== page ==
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This is a gravity model created with data from NASA's GRACE mission. Credit: NASA/JPL/University of Texas Center for Space Research.

Physics is involved in the geological processes that occur. When a laboratory experiment is performed to emulate a natural geological process that is geophysics. When a natural process is explained using physics as described in a laboratory that too is geophysics.

The image on the right presents the results of the GRACE mission as a gravity model of the Earth.

"The Grace mission uses twin satellites to make precise gravity-field measurements to study changes on Earth. Signal achievements include the first uniform measurement of Greenland and Antarctic ice mass changes and monthly estimates of water accumulation in the world's river basins."[1]

Theoretical geophysics[edit]

Def. "the physical processes and phenomena occurring in the earth and in its vicinity"[2] is called geophysics.

Once a phenomenon has been perceived or observed the next step is to suggest possible physical processes that may be occurring to produce the phenomenon.


These striations in Costa Rica on Cerro Chirripo suggest a past glacier. Credit: Poutine.
The striated graywackie, Yale Glacier, Alaska, has glacial grooves [glacial striations] running horizontally across. Credit: Tom Lowell, University of Cincinnati.
These are polished, striated rock surfaces caused by one rock mass moving across another on a fault. Credit: David Laurent.

Def. an "effect of mechanical erosion of rock, especially a river bed, by rock fragments scratching and scraping it"[3] is called abrasion.

The striations in the image on the right on Cerro Chirripo suggest a past glacier.

Def. "gouges [striations] cut into the bedrock by gravel and rocks carried by glacial ice and meltwater"[4] are called glacial striations.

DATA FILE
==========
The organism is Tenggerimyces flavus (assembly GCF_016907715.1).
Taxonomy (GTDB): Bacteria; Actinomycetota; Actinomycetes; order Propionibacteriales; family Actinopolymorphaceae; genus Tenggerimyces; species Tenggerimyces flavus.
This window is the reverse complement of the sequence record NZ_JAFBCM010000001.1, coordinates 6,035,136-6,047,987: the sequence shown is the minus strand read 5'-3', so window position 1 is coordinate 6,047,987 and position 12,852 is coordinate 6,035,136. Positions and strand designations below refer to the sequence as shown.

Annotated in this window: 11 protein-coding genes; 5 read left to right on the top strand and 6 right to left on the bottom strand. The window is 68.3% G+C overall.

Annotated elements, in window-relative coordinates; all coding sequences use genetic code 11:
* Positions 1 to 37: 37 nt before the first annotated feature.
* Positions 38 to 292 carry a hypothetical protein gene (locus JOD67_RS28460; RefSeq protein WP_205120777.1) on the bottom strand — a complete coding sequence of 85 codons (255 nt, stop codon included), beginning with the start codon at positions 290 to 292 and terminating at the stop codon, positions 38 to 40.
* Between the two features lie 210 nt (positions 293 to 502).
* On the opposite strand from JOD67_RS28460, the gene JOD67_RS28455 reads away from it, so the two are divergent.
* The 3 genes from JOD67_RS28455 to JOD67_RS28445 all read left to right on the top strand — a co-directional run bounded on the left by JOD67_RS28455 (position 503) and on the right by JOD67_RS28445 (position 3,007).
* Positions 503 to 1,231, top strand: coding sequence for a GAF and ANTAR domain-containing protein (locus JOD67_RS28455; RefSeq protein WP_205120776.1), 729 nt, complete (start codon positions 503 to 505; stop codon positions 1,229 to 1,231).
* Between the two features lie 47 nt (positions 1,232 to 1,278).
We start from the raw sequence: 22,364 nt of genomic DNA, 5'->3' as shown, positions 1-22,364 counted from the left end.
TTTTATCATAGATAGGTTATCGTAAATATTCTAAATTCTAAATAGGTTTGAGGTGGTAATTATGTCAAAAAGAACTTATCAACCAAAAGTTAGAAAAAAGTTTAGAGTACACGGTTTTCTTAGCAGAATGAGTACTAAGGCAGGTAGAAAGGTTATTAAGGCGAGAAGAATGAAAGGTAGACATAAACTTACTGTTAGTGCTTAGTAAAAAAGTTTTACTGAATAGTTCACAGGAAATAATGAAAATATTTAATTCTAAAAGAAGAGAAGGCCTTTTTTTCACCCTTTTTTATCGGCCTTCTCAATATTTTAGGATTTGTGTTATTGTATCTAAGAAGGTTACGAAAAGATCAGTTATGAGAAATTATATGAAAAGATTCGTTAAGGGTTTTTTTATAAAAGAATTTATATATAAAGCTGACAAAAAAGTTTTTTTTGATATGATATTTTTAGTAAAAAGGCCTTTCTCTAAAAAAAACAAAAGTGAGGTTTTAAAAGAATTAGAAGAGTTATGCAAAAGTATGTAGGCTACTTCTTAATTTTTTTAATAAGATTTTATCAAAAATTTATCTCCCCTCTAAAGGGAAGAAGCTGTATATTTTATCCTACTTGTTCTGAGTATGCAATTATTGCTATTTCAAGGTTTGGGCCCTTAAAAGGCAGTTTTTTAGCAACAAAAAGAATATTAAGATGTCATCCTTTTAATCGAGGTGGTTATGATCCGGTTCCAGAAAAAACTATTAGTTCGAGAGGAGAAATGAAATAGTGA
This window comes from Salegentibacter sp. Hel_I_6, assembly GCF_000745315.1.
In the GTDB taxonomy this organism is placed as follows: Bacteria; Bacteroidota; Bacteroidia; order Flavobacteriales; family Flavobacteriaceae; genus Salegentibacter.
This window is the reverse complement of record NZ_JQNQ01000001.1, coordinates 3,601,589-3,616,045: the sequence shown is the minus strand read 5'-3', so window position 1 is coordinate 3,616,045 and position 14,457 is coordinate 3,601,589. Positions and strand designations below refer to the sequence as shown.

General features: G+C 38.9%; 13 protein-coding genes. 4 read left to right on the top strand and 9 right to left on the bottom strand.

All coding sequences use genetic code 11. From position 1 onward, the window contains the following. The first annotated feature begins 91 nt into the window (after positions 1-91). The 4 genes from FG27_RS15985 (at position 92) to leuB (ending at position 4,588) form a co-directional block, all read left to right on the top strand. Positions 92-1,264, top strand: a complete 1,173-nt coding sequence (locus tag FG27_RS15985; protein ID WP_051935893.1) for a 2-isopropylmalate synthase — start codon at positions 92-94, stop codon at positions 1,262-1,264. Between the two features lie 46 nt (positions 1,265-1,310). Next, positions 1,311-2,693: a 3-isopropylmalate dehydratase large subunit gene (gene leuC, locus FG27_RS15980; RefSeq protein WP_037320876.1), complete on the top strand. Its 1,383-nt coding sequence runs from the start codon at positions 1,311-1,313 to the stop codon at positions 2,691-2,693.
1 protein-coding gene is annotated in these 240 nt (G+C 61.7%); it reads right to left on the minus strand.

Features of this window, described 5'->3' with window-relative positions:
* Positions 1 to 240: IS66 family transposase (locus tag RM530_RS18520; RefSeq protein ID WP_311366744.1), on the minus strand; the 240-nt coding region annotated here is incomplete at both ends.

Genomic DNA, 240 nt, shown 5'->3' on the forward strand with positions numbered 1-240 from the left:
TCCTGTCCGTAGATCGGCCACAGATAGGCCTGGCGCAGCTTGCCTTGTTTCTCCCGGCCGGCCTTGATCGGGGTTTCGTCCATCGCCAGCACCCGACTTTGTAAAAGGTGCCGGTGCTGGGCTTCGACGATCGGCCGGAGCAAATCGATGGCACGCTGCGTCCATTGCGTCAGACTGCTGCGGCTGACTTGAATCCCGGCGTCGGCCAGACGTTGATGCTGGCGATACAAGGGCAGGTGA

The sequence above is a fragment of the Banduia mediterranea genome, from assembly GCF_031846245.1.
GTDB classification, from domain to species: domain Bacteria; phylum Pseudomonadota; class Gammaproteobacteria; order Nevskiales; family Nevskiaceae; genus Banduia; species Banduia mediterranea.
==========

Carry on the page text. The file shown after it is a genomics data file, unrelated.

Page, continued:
"Parallel striations and bedrock fracture trends (across the left side of the image [on the left]) are clearly visible in this photo [at the right]."[4]

Def. "polished striated rock surfaces caused by one rock mass moving across another on a fault"[5] are called slickensides.


Def. a "large mass or body of snow and ice sliding swiftly down a mountain side, or falling down a precipice"[6] is called an avalanche.

Chatter marks[edit]

This is a close up of chatter marks. Credit: Tom Lowell, University of Cincinnati.

Def. "striations or marks left on the surface of exposed bedrock caused by the advance and retreat of glacier ice"[4] are called chattermarks.

In the image at the right is a close "up of chatter marks, Mt. Sirius, Antarctica. Lens cap in the photo is five centimeters across."[4]


Def. a "breaking or grinding up of a material to form smaller particles"[7] is called comminution.


Def. any "of several processes in which a solid or liquid is put into motion by a fluid"[8] is called entrainment.


Fluted surface is in front of Brúarjökull. Credit: Kurt Kjær and Ólafur Ingólfsson.

Def. "a lengthwise groove"[9] is called a flute.


Grooves are caused by erosion of limestone bedrock. Credit: Rmhermen.

Def. a "long, narrow channel or depression"[10] is called a groove.

Def. "grooves [...] cut into the bedrock by gravel and rocks carried by glacial ice and meltwater"[4] are called glacial grooves.


This is an apparently plucked granitic bedrock near Mariehamn, Åland. Credit: Mark A. Wilson, Department of Geology, The College of Wooster.

Def. the "mechanical removal of pieces of rock from a bedrock face that is in contact with glacier ice"[11] is called plucking.

"Blocks are quarried and prepared for removal by the freezing and thawing of water in cracks, joints, and fractures. The resulting pieces are frozen into the glacier ice and transported."[11]

Rock slides[edit]

Def. a "falling of large amounts of rubble, earth and stones down the slope of a hill or mountain"[12] is called a rock slide.